Other examples of irony can be found scattered throughout the book. When Alex's gang hears a bum sing to himself, "O dear dear land, I fought for thee/And brought thee peace and victory," they beat him to near death (Burgess, Clockwork 14). When Alex is undergoing his treatment, the nurses and doctors call the drugs that will destroy Alex's life "vitamins." The treatment itself is ironic, for in trying to condition Alex to not terrorize men, the state terrorizes Alex. Burgess said, "Juvenile delinquents destroy the State's peace; mature delinquents threaten to destroy the human race" (Burgess, 1985).
Burgess uses repetition in A Clockwork Orange to give order and consistency to a very chaotic structure and plot. The novel begins with the line "What's it going to be then, eh?" Alex is asking his droogs what the night's activities will be. This same line is repeated twelve times throughout the book, but its meaning constantly mutates. Throughout part one of the book, it retains its original, simple meaning. In the first chapter of part two, the phrase changes its meaning and its speaker. It becomes preachy and impatient:
`What's it going to be then, eh?' said the prison charlie for the third raz. `Is it going to be in and out and in and out of institutions like this, though more in than out for most of you, or are you going to attend to the Divine Word and realize the punishments that await the unrepentant sinner in the next world, as well as in this? A lot of blasted idiots you are' (Burgess, Clockwork 77).
In the first chapter of part three, Alex asks himself "What's it going to be then, eh?" as he is trying to find meaning and purpose to his life after treatment. In the seventh chapter of part three, Alex asks his new droogs "What's it going to be then, eh?" in reference to what they will do that evening, taking the book full circle back to where it began.
Burgess plays with puns throughout A Clockwork Orange in order to add humor to serious situations and dialogues, thus making the book a satire. One of Alex's droogs is named Dim, which is possibly short for Dimitri. Dim lacks common sense and is used by his friends for his physical strength. When Alex refers to Dim, he calls him "Dim the dim." When Alex reads an article about the uncivilized behavior of "Modern Youth," he mocks it by using the words civilized and syphilised interchangeably (Burgess, Clockwork 42). Throughout the book, whenever Alex talks about the Minister of the Interior, he calls him "the Minister of the Interior or Inferior."
A Clockwork Orange also contains many metaphors and similes, all of which are quite unorthodox and often used for shock value, and most of which are found in the first (and most violent) part of the book. In chapter one, Burgess uses an extended metaphor to play out the rape of a girl "not more than ten" like a theatrical performance (Burgess, Clockwork 15). In the movie version of A Clockwork Orange, this scene shows the rape being committed on an actual stage. An example of a rather bizarre simile can also be found in chapter one with Alex's, "...there I was dancing about with my britva like I might be a barber on board a ship on a very rough sea, trying to get in at him with a few fair slashes on his unclean oily litso" (Burgess, Clockwork 16).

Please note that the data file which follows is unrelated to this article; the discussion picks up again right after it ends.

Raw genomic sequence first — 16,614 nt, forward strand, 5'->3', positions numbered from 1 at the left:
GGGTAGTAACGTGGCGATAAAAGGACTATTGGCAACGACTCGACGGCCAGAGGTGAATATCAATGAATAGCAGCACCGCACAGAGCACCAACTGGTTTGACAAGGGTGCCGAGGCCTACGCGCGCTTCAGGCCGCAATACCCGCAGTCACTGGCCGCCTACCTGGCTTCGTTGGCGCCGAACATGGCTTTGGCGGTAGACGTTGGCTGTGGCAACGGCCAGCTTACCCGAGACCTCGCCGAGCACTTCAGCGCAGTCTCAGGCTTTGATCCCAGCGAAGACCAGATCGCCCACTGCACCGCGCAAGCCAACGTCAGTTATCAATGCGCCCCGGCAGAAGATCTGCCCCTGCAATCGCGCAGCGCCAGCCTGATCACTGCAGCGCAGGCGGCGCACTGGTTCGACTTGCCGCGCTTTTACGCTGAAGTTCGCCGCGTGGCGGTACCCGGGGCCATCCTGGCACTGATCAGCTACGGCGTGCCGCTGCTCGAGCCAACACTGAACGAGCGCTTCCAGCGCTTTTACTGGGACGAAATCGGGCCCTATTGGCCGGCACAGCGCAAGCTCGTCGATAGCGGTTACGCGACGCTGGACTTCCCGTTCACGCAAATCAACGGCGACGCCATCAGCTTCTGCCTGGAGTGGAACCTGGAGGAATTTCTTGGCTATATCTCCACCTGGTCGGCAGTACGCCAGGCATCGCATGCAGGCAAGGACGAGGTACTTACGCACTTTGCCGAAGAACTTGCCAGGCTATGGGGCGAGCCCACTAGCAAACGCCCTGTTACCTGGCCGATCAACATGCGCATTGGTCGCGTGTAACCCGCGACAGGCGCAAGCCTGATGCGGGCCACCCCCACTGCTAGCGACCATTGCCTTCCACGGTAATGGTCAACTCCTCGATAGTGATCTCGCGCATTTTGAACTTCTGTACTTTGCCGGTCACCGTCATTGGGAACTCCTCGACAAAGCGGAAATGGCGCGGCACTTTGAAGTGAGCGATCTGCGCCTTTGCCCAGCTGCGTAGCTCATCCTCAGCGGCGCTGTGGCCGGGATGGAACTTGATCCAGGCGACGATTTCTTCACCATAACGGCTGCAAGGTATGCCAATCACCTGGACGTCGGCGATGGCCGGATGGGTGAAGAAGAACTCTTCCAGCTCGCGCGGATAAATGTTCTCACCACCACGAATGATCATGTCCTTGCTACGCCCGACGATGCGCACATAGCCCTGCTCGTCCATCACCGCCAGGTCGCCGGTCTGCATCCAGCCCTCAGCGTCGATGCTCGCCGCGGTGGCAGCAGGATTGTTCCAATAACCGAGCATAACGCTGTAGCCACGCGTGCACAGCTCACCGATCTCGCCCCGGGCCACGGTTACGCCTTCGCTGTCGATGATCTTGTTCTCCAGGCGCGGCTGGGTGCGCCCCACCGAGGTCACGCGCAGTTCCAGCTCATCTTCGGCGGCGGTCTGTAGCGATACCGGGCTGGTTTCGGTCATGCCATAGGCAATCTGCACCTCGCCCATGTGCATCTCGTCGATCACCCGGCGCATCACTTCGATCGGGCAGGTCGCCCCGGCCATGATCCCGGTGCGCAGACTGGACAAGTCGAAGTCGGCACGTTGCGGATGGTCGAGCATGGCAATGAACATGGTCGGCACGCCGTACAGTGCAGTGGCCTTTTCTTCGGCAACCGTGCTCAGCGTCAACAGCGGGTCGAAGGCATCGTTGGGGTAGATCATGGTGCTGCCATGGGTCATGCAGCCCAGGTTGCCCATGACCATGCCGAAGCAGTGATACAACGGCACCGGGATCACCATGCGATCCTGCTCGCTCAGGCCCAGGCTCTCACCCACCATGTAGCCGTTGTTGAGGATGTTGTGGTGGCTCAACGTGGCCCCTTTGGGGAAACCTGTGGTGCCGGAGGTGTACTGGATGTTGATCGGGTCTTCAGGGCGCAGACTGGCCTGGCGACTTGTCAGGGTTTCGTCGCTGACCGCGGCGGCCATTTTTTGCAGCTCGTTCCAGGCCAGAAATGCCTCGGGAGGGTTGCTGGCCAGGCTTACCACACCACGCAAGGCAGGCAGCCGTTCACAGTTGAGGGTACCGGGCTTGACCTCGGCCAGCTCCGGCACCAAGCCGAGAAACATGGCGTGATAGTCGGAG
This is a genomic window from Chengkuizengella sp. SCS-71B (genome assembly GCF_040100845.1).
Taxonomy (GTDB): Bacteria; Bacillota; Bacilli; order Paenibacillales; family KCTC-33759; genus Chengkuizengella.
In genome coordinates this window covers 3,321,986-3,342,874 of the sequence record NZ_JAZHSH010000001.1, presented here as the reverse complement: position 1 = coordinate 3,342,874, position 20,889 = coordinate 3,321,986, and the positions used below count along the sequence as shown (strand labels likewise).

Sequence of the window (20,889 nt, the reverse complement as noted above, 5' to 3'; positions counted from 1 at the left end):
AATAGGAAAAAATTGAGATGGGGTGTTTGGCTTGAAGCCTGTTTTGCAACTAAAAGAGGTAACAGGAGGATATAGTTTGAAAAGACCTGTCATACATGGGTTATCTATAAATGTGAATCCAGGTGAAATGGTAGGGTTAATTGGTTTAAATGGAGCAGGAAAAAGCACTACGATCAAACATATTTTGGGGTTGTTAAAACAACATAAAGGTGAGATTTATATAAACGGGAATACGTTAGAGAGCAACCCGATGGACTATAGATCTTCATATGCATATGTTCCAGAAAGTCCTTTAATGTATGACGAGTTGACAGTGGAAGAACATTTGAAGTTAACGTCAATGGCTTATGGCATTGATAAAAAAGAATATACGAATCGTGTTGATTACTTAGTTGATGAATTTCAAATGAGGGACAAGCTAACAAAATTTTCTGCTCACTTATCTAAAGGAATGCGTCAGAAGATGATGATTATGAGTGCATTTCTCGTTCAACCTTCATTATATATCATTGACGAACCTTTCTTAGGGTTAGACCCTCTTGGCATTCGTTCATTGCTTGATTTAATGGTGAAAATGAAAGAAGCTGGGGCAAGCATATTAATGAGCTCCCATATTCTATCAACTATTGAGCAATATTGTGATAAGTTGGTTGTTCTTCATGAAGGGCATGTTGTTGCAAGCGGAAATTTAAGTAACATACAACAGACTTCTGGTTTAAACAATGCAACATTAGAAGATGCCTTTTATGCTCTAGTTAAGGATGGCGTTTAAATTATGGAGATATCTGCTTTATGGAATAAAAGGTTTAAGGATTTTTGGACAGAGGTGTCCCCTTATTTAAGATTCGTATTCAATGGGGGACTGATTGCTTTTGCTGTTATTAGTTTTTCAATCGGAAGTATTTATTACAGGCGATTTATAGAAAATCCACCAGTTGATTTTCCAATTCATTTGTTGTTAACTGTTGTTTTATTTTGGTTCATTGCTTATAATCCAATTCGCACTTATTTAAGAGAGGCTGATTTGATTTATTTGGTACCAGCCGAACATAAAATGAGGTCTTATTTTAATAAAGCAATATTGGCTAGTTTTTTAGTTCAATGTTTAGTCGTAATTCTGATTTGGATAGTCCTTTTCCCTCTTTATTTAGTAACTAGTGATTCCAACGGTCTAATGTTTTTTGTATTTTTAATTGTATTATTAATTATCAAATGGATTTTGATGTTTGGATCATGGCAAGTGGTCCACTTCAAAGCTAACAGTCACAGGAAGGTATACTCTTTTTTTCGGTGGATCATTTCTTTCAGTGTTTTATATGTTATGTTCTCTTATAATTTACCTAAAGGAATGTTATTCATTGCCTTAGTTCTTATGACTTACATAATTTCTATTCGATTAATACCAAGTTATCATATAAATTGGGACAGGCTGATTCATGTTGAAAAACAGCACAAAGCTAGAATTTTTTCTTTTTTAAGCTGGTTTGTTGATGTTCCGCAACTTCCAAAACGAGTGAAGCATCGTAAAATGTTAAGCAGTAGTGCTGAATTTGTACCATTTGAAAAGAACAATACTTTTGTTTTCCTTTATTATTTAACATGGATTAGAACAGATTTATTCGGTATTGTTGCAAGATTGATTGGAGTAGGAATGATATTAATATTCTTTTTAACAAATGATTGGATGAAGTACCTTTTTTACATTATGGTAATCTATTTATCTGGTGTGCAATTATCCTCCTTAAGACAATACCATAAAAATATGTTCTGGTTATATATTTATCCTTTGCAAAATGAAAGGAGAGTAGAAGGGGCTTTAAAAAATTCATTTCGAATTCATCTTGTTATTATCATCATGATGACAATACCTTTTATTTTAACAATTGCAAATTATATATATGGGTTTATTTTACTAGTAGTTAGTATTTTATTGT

The mechanics of A Clockwork Orange exist to emphasize its tone, which is one of informality, outrageousness, and pure bloody violence. This tone, combined with the beliefs of Anthony Burgess, creates an outlet for the philosophical discussion of many fundamental human questions.
"What does God want? Does God want goodness or the choice of goodness? Is a man who chooses the bad perhaps in some way better than a man who has the good imposed upon him?" (Burgess, Clockwork 95). The most principle theme of A Clockwork Orange involves the freedom of a man to choose between good and evil, or Pelagianism vs. Augustinianism. Pelagius denied that God predestined our lives; he believed humans had absolute power over their own salvation. In response to Pelagius, Augustine upheld the doctrine of original sin and defended the orthodox belief in predestination with the paradox of free choice for salvation. The Catholic Church eventually took a position somewhere between these two extremes (Utting). Burgess was raised in a Catholic household, and although his faith in Catholicism lapsed as an adult, his questions surrounding predestination surfaced in A Clockwork Orange. In it, he "expresses his view that no matter how 'good' one's actions are, unless one has free moral choice, he is spiritually damned" (Bash). It would be better, then, for Alex to have remained bad than to have had goodness forced upon him. Choosing evil is better than not choosing at all. Burgess used Alex's accidental conditioning against classical music to further show that people must have power over their choices, for if the choice of bad is taken away from them, then some good, found in their humanness, must also be taken away: